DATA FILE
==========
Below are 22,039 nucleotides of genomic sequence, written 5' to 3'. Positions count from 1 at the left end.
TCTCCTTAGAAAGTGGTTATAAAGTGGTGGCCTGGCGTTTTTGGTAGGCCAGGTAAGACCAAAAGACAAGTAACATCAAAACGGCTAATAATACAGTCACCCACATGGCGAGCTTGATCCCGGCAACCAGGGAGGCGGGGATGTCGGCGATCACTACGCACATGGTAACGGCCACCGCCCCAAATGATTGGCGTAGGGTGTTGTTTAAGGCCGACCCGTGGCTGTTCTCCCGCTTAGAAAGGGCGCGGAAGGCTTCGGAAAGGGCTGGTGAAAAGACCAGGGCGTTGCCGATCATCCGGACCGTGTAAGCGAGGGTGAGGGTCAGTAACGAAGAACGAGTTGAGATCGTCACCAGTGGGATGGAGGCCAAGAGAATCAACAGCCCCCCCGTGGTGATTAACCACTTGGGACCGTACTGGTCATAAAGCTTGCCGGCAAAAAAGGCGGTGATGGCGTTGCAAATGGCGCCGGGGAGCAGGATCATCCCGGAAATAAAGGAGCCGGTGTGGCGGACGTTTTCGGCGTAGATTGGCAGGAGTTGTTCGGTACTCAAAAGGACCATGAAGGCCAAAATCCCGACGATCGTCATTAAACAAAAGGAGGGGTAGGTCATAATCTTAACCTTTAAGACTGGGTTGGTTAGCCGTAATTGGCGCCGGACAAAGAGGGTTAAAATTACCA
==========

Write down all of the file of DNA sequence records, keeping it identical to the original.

Below are 22,039 nucleotides of genomic sequence, written 5' to 3'. Positions count from 1 at the left end.
TCTCCTTAGAAAGTGGTTATAAAGTGGTGGCCTGGCGTTTTTGGTAGGCCAGGTAAGACCAAAAGACAAGTAACATCAAAACGGCTAATAATACAGTCACCCACATGGCGAGCTTGATCCCGGCAACCAGGGAGGCGGGGATGTCGGCGATCACTACGCACATGGTAACGGCCACCGCCCCAAATGATTGGCGTAGGGTGTTGTTTAAGGCCGACCCGTGGCTGTTCTCCCGCTTAGAAAGGGCGCGGAAGGCTTCGGAAAGGGCTGGTGAAAAGACCAGGGCGTTGCCGATCATCCGGACCGTGTAAGCGAGGGTGAGGGTCAGTAACGAAGAACGAGTTGAGATCGTCACCAGTGGGATGGAGGCCAAGAGAATCAACAGCCCCCCCGTGGTGATTAACCACTTGGGACCGTACTGGTCATAAAGCTTGCCGGCAAAAAAGGCGGTGATGGCGTTGCAAATGGCGCCGGGGAGCAGGATCATCCCGGAAATAAAGGAGCCGGTGTGGCGGACGTTTTCGGCGTAGATTGGCAGGAGTTGTTCGGTACTCAAAAGGACCATGAAGGCCAAAATCCCGACGATCGTCATTAAACAAAAGGAGGGGTAGGTCATAATCTTAACCTTTAAGACTGGGTTGGTTAGCCGTAATTGGCGCCGGACAAAGAGGGTTAAAATTACCA